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Meat and poultry

Choose lean meat and poultry.

Lean meat is a good source of protein, and vitamins and minerals such as iron, selenium, zinc, and B vitamins. It is also one of the main sources of vitamin B12. 

Poultry – like chicken, turkey, duck and other birds – is also a good source of protein, vitamins and minerals. 

What to choose

Choose lean meat trimmed of all visible fat. Lean beef, lamb, mutton, veal, pork, venison, rabbit, emu, kangaroo, buffalo and goat are all good choices.

Select poultry trimmed of visible fat and without the skin. Choose chicken, turkey, duck or other wild birds.

Choosing lean cuts of meat and poultry helps to reduce the total amount of saturated fat in your diet. Eating a lot of saturated fat increases your cholesterol, and your risk of heart disease.

Processed meats

Avoid processed meats like sausages and deli meats like salami. If you do wish to choose deli meats or sausages, choose ones with the Heart Foundation Tick where available as this identifies healthier products compared to similar products.

Processed meats are higher in salt and saturated fat than lean, unprocessed products. Saturated fat and salt can increase the risk of heart disease and processed meats have been linked to some cancers. These foods should be chosen only occasionally and eaten in small amounts.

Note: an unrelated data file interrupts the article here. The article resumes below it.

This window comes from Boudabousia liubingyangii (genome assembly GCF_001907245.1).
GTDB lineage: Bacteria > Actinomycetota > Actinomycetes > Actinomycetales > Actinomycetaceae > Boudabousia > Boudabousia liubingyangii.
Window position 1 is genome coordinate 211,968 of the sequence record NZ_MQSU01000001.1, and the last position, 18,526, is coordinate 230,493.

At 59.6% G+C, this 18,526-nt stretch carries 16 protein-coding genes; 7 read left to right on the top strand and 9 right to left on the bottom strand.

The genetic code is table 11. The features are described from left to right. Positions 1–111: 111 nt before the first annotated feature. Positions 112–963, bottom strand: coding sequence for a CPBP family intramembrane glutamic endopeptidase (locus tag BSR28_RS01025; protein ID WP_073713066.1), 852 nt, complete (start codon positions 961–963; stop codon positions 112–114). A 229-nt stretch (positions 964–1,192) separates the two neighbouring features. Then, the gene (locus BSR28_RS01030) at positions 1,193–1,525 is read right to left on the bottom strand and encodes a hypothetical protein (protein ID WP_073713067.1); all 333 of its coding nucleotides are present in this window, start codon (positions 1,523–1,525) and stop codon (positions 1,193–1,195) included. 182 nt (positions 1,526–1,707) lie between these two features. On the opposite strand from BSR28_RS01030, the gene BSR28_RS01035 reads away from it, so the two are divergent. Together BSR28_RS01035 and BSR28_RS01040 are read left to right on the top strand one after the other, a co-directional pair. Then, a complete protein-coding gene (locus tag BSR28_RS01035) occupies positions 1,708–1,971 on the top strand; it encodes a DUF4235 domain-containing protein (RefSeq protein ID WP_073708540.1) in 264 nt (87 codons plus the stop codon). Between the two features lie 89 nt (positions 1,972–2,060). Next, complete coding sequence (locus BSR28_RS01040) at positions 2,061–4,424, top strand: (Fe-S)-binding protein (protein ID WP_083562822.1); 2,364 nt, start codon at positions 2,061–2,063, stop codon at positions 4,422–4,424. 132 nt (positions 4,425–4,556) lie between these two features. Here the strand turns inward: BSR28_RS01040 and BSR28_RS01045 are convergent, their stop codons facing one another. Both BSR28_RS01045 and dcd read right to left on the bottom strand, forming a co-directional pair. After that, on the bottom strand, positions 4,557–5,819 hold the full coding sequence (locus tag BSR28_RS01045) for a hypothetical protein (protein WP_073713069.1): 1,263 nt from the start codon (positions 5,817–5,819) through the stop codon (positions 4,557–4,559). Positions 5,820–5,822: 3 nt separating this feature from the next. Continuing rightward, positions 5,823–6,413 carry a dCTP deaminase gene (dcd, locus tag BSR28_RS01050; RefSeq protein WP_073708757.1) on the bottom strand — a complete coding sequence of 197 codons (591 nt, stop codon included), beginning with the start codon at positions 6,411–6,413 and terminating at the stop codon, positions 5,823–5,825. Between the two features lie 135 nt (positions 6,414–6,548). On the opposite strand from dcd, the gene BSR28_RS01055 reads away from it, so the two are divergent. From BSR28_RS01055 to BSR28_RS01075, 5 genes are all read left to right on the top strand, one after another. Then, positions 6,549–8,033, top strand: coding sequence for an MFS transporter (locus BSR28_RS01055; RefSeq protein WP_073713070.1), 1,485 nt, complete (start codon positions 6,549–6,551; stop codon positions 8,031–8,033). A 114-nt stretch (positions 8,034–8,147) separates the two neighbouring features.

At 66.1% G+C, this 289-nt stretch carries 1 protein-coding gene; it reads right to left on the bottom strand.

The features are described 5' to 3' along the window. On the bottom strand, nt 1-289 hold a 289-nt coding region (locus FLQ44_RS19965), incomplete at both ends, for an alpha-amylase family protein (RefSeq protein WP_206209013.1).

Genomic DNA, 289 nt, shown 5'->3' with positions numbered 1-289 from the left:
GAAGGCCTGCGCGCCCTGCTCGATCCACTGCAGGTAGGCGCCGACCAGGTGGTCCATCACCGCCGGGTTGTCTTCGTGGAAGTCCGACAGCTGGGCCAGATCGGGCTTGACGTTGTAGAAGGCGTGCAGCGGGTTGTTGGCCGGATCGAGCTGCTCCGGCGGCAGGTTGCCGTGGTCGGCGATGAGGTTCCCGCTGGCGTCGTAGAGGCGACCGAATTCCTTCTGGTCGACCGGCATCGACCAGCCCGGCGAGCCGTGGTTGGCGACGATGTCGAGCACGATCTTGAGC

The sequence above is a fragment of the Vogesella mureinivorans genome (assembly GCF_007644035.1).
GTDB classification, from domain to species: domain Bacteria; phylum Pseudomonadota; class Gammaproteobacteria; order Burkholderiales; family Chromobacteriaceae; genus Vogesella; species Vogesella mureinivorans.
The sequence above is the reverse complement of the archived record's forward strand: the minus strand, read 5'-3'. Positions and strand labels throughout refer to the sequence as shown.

How much to eat

Meat and poultry are protein foods. Aim for 1–3 serves of protein foods each day (lean meat, poultry, fish, eggs, nuts and seeds or legumes). Find out more about serves of protein foods

A serve of meat is about 65 g cooked, and a serve of poultry is about 80 g cooked.

These sizes may seem small, but you can adjust the amount you have at one meal, if you keep in mind the number of serves across the week and the variety of other foods to include in a healthy diet.

For example, you could have 130 g of cooked lean meat in your main meal 3 times a week. Then in the rest of the week you could include a variety of other foods like fish, chicken, eggs and non-meat options like legumes, nuts and seeds.

Eating more than 455 g per week of red meat is linked with a higher risk of some cancers (Australian Dietary Guidelines). That’s why it’s important to include a variety of other protein foods.

Healthy heart tips for eating meat and poultry

  • Trim the visible fat off meat and remove skin from chicken.
  • Be sure to serve plenty of vegetables with meat dishes.
  • Try adding different herbs and spices or lemon juice or zest to different meats to enhance the flavours without using salt or butter.
  • Add legumes (beans, peas or lentils) to stews, curries or casseroles to stretch out the meat or poultry. It’s also a way of adding more vegetables to your main meal.

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